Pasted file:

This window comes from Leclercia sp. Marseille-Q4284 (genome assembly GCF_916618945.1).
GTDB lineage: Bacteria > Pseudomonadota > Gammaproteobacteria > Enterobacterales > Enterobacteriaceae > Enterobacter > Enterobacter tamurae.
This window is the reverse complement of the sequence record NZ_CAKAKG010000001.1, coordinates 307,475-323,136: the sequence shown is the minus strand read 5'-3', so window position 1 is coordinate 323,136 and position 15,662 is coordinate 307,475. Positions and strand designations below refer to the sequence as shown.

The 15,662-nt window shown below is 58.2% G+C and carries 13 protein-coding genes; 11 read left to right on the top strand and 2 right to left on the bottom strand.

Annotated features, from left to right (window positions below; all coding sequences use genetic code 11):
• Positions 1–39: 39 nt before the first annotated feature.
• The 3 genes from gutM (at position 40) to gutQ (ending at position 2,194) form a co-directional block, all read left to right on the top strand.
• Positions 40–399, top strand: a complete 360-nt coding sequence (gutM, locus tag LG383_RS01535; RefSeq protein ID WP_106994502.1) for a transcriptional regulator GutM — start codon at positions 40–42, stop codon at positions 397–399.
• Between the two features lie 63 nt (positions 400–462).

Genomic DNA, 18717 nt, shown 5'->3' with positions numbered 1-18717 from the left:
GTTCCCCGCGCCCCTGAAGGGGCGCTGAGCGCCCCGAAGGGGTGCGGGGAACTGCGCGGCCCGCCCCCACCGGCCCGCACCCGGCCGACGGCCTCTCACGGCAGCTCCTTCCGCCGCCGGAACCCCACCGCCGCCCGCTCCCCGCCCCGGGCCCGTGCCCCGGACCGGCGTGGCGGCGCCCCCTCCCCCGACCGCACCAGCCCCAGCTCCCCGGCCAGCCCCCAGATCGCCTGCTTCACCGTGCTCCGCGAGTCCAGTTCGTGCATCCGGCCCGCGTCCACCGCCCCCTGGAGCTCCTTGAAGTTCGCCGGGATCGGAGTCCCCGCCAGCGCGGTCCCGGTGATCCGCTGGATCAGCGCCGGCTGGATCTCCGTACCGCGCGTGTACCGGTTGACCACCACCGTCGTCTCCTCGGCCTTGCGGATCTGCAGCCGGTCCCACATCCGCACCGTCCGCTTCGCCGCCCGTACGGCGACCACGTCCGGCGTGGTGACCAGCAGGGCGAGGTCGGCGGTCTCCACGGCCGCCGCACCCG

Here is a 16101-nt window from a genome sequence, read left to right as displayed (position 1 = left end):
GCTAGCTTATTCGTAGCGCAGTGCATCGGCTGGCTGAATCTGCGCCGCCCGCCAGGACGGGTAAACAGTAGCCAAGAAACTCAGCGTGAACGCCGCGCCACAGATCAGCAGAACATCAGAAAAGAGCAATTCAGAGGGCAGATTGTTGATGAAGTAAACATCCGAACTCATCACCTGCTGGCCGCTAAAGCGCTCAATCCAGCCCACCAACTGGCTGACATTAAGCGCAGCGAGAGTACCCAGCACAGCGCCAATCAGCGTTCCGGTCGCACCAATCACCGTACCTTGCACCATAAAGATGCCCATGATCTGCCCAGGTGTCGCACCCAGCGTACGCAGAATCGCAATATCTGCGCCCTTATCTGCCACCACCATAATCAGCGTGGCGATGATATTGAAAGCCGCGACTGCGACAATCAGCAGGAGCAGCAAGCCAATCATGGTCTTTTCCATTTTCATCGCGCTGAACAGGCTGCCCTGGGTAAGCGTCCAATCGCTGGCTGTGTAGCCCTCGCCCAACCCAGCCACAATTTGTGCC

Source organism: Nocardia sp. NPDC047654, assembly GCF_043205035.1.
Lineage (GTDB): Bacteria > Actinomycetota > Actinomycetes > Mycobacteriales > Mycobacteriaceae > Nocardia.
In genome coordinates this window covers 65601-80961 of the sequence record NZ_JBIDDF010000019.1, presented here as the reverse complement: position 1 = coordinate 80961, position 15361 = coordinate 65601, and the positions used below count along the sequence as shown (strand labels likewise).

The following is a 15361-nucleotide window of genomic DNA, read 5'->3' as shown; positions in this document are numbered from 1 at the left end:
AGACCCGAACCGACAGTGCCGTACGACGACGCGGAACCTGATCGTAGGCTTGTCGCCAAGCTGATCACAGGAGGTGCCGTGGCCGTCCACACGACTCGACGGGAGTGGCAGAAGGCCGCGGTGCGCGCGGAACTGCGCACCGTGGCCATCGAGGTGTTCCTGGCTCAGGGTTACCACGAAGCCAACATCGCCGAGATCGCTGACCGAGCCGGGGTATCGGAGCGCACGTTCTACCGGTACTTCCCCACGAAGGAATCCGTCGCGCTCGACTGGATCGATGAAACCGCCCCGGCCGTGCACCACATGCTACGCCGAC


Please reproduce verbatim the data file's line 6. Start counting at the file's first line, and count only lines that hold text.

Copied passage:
• Positions 1–39: 39 nt before the first annotated feature.